Republican officials or politicians who stood against Trump's efforts to steal the election are being driven out of office and new laws are being passed to allow GOP-controlled state legislatures to invalidate the results of any election that a Democrat wins. Republicans are also passing harsh "electoral integrity" laws that are actually more about using threats of prosecution to intimidate election officials into looking the other way from GOP efforts to steal elections. And, as Goldberg writes, they are clearly lining up to justify it when a GOP-controlled House simply refuses to certify a Democratic winner of the 2024 election. 

As Matt Gertz at Media Matters documented last week, the propaganda apparatus for the GOP — especially Fox News — has "responded to Donald Trump's 2020 defeat by institutionalizing his lie that the election was stolen and laying the groundwork to rig the next presidential election in favor of the GOP." Gertz writes:

Fox's propagandists are getting ready. They are cheering on the GOP's purges of officials insufficiently committed to authoritarian rule in the U.S. They are validating and valorizing the Capitol insurrectionists as patriots simply "there to support the president of the United States and defend our republic" rather than a collection of extremists. They are falsely claiming that Democratic pro-democracy legislation before Congress would "destroy the credibility of all future elections," while defending Republican efforts to restrict voting rights in the states. 

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In a piece at The Bulwark last month, Jonathan Last laid out how the GOP has been busy "removing the Republican officials who were not willing to comply [with the coup] last time" and plotting out "how a Republican can win the presidency even while losing the popular vote and the Electoral College," i.e. how to steal the next election. Mona Charen, part of the small and shrinking group of Republicans who still believe in democracy, warned in another piece at The Bulwark last week that "the 2024 mantra" of the GOP "is going to be 'Steal It Back.'"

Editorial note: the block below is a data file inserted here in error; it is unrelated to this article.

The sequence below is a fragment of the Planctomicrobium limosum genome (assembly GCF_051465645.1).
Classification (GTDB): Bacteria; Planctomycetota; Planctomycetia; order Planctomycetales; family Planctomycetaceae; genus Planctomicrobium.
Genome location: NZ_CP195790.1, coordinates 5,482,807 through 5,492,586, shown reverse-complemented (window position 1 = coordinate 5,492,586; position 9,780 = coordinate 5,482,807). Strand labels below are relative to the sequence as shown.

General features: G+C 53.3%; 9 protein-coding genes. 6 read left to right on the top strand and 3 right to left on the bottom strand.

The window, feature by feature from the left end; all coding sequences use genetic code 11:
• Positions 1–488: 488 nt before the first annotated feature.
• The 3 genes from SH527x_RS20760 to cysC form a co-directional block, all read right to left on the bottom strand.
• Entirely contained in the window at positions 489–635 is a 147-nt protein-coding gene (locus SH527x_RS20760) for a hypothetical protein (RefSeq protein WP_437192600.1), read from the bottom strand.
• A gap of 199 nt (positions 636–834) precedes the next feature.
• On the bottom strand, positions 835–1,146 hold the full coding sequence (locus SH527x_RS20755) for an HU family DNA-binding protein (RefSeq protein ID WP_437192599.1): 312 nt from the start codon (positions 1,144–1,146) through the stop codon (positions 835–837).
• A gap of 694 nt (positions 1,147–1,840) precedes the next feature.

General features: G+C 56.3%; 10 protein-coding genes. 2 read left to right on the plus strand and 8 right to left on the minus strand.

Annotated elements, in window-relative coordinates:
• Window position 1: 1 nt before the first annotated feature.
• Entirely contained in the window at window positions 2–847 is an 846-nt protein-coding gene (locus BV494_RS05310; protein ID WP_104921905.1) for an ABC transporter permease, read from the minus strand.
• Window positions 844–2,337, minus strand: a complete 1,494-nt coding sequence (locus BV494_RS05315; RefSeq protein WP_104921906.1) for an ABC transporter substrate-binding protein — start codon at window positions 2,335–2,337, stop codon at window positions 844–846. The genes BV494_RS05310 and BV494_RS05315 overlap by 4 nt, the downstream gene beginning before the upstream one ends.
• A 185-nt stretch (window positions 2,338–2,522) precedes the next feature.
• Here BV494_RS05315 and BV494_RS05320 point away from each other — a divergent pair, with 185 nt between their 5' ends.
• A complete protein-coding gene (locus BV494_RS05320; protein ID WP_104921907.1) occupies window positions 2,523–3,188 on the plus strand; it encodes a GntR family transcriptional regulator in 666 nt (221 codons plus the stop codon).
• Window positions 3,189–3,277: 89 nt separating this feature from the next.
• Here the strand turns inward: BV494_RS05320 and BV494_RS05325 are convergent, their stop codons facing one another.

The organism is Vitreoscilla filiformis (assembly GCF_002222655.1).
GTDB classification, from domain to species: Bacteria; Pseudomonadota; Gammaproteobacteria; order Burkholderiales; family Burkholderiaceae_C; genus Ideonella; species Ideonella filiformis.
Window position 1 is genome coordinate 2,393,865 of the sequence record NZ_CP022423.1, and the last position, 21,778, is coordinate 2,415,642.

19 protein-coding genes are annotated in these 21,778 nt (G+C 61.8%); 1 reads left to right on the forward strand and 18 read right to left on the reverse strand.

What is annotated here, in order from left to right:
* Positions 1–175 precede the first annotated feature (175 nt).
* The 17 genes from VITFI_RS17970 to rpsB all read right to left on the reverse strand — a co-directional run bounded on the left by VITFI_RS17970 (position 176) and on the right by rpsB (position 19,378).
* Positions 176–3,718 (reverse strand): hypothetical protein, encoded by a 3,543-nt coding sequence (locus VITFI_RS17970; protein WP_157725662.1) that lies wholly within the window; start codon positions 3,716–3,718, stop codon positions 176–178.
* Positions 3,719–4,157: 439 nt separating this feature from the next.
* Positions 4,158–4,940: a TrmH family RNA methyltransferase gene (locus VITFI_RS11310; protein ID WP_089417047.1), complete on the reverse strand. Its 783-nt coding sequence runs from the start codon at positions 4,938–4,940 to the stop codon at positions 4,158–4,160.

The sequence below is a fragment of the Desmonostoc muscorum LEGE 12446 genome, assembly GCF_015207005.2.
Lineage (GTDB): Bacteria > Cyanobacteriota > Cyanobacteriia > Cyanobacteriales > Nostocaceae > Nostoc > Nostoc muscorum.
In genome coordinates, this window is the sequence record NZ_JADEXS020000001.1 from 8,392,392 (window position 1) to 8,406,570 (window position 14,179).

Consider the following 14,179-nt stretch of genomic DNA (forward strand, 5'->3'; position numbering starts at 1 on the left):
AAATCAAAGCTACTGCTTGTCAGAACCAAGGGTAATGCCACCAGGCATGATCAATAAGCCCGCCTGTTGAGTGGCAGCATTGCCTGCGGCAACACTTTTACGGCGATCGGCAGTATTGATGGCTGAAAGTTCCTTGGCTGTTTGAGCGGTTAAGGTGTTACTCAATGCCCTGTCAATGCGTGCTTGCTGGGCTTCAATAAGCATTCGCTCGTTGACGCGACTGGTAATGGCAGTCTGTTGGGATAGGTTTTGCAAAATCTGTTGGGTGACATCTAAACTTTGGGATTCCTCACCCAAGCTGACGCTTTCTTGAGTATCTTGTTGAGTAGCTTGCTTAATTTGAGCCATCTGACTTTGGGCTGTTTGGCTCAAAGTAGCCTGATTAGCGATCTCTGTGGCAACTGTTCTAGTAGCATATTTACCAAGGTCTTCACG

I got a taste this weekend when I tweeted out Goldberg's piece. I got a vicious reaction, as one conservative tweeter after another retorted by with variations of the argument that they are entitled to steal the 2024 election as revenge for Biden stealing the 2020 election. Of course, this is a lie — Biden won fair and square — but it was a small indicator of how "steal it back" is, indeed, becoming the Republican mantra. 

This has all happening a mere four months into Biden's presidency. Republicans still have three and a half more years to keep building the political will and infrastructure necessary to steal the election in 2024, and clearly have every intention of doing so.

Democrats, meanwhile, seem wholly unable to take measures to slow down the coup train, between letting the filibuster kill any hope of passing bills to prevent these Republican manuevers and Biden's unwillingness to unleash the Justice Department to hold Trump accountable for his many crimes, which would take Trump out of the equation in 2024. The only real obstacle to the GOP successfully stealing the 2024 election is the mainstream media continuing to call out Trump's Big Lie and those Republicans who continue to support it. The public's refusal to be complacent is the main reason Trump failed to steal the 2020 election, and if there's any hope of stopping Republicans from pulling it off in 2024, the public must stay alert and ready to fight for their democracy. That's why Republicans are trying to bully journalists into shutting up about the insurrection already.

By Amanda Marcotte

Amanda Marcotte is a senior politics writer at Salon and the author of "Troll Nation: How The Right Became Trump-Worshipping Monsters Set On Rat-F*cking Liberals, America, and Truth Itself." Follow her on Twitter @AmandaMarcotte and sign up for her biweekly politics newsletter, Standing Room Only.

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2024 Election Big Lie Capitol Riot Commentary Dan Crenshaw Donald Trump Joe Biden Kevin Mccarthy Trump Coup